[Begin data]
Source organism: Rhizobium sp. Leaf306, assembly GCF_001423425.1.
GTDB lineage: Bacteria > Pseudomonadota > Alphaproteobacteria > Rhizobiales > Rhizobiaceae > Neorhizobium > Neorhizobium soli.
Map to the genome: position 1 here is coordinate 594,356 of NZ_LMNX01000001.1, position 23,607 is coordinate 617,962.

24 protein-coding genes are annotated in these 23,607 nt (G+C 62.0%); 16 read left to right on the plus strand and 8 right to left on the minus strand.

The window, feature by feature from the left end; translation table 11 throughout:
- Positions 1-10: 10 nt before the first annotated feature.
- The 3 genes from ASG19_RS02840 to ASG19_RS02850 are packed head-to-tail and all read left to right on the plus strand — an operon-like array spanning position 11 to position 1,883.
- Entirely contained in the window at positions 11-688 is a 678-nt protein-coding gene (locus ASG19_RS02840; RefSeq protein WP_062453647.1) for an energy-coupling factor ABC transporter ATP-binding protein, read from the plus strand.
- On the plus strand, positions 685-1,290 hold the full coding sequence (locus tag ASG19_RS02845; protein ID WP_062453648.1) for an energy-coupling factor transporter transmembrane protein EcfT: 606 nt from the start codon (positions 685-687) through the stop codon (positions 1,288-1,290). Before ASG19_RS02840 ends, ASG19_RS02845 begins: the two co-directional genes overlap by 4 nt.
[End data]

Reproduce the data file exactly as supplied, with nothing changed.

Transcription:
Source organism: Rhizobium sp. Leaf306, assembly GCF_001423425.1.
GTDB lineage: Bacteria > Pseudomonadota > Alphaproteobacteria > Rhizobiales > Rhizobiaceae > Neorhizobium > Neorhizobium soli.
Map to the genome: position 1 here is coordinate 594,356 of NZ_LMNX01000001.1, position 23,607 is coordinate 617,962.

24 protein-coding genes are annotated in these 23,607 nt (G+C 62.0%); 16 read left to right on the plus strand and 8 right to left on the minus strand.

The window, feature by feature from the left end; translation table 11 throughout:
- Positions 1-10: 10 nt before the first annotated feature.
- The 3 genes from ASG19_RS02840 to ASG19_RS02850 are packed head-to-tail and all read left to right on the plus strand — an operon-like array spanning position 11 to position 1,883.
- Entirely contained in the window at positions 11-688 is a 678-nt protein-coding gene (locus ASG19_RS02840; RefSeq protein WP_062453647.1) for an energy-coupling factor ABC transporter ATP-binding protein, read from the plus strand.
- On the plus strand, positions 685-1,290 hold the full coding sequence (locus tag ASG19_RS02845; protein ID WP_062453648.1) for an energy-coupling factor transporter transmembrane protein EcfT: 606 nt from the start codon (positions 685-687) through the stop codon (positions 1,288-1,290). Before ASG19_RS02840 ends, ASG19_RS02845 begins: the two co-directional genes overlap by 4 nt.